It has a great indoor/outdoor space to taste their different brews

Also, their glasses looked like small graduated cylinders which the nerd in me loved.

Also, their glasses looked like small graduated cylinders which the nerd in me loved.

Annie and I finished up the third and final class of biostats and with that our first year of the MPH program! Whoo! Here we are studying at Forza in Greenlake with the setting sun.

Annie and I finished up the third and final class of biostats and with that our first year of the MPH program! Whoo! Here we are studying at Forza in Greenlake with the setting sun.

I took a quiz the other day that was "How Seattle are you?" Answer: Very much. One of the questions was "Do you love your neighborhood and think it's better than all the other neighborhoods and defend it as such?" Yep, I love the Greenlake/Wallingford area a lot. How can you not with little cool libraries like this in neighbor's yards?

I took a quiz the other day that was “How Seattle are you?” Answer: Very much. One of the questions was “Do you love your neighborhood and think it’s better than all the other neighborhoods and defend it as such?” Yep, I love the Greenlake/Wallingford area a lot. How can you not with little cool libraries like this in neighbor’s yards?

And clever graffiti in the roundabouts?

And clever graffiti in the roundabouts?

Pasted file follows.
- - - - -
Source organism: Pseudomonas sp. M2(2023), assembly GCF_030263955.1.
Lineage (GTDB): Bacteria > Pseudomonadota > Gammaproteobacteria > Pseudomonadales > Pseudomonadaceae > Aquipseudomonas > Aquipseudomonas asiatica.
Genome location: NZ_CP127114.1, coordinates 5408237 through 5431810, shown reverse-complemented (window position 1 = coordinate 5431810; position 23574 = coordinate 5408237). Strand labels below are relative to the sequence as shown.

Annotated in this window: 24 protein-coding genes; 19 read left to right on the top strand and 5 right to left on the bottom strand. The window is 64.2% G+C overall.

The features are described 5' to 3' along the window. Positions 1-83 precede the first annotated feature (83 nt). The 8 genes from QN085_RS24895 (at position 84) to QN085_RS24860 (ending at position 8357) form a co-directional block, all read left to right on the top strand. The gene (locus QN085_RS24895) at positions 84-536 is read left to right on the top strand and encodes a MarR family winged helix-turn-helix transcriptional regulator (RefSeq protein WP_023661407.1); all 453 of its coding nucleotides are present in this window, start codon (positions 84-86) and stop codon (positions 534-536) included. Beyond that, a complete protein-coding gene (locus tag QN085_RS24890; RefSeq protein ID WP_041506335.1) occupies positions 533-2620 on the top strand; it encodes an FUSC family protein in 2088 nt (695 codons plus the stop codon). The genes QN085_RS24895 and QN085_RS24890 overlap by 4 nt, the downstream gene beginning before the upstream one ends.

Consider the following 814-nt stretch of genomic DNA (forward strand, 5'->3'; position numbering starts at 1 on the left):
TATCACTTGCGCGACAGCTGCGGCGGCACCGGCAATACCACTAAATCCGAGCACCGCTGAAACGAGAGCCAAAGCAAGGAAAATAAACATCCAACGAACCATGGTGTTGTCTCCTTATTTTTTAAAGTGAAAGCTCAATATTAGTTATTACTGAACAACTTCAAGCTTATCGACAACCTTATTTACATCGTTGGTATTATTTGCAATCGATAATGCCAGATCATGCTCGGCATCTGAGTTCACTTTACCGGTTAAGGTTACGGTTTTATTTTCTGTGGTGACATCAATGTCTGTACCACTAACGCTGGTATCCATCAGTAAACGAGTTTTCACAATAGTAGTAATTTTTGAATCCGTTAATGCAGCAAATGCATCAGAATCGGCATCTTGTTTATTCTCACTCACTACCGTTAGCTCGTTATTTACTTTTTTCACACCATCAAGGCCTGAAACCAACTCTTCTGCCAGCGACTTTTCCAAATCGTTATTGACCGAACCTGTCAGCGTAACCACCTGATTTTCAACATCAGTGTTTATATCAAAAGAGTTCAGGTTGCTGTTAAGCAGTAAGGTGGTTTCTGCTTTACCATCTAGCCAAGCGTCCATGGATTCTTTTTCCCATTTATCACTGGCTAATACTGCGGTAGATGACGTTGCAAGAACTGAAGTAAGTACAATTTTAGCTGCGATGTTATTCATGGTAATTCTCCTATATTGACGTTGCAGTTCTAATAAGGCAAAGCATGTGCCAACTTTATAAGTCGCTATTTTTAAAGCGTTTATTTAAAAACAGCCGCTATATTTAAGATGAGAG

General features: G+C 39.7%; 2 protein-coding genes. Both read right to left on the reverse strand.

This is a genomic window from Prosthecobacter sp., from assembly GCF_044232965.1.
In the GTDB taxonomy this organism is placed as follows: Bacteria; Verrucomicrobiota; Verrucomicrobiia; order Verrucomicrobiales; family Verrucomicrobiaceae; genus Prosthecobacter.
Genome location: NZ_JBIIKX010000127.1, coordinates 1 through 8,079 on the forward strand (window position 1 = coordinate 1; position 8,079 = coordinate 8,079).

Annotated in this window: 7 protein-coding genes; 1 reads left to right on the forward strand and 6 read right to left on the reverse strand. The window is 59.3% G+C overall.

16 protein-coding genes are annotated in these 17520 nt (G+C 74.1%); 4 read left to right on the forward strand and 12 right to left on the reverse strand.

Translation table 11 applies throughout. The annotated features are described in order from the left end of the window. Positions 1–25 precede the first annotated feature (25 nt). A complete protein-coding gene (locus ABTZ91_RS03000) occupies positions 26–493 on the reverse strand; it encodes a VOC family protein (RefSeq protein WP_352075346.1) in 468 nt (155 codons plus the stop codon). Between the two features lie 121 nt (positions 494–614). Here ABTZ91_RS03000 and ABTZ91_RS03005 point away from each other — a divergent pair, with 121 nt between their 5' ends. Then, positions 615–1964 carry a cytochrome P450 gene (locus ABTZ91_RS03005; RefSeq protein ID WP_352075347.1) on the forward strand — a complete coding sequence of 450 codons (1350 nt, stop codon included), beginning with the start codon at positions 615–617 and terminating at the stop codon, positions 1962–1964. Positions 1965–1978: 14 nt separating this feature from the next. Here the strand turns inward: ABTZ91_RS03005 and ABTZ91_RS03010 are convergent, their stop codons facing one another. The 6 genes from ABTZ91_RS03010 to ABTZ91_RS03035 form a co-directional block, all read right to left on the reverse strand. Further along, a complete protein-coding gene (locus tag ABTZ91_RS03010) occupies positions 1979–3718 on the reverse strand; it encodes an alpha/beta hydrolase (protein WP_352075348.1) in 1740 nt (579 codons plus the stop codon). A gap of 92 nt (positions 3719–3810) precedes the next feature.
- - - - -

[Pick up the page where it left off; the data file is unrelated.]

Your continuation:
And bars who take your picture for the wall because your little brother really wants to be a part of it? The Moon Temple even printed out an extra photo for me to send to Graham.

And bars who take your picture for the wall because your little brother really wants to be a part of it? The Moon Temple even printed out an extra photo for me to send to Graham.

We've been enjoying long sunsets. This was taken at 9:30pm. No filter.

We’ve been enjoying long sunsets. This was taken at 10:07pm. No filter.

I've also been enjoying great rotations down at Odessa Brown Children's Clinic near the International District. Not only is it great feeling like a pediatric dentist, but it's close to Saigon Deli, who has what the New York Times calls one of the best Bahn Mi (Vietnamese) sandwiches in the country.

I’ve also been enjoying great rotations down at Odessa Brown Children’s Clinic near the International District. Not only is it great feeling like a pediatric dentist, but it’s close to Saigon Deli, who has what the New York Times calls one of the best Bahn Mi (Vietnamese) sandwiches in the country.

I'm no expert, but the flaky baguette and delicious fillings make me want to concur.

I’m no expert, but the flaky baguette and delicious fillings make me want to concur.

We've also been cook more: especially delicious lamb

We’ve also been cooking more:  delicious lamb form the farmer’s market

And making our own charcuterie plates (or "Adult Lunchables" as we refer to them as)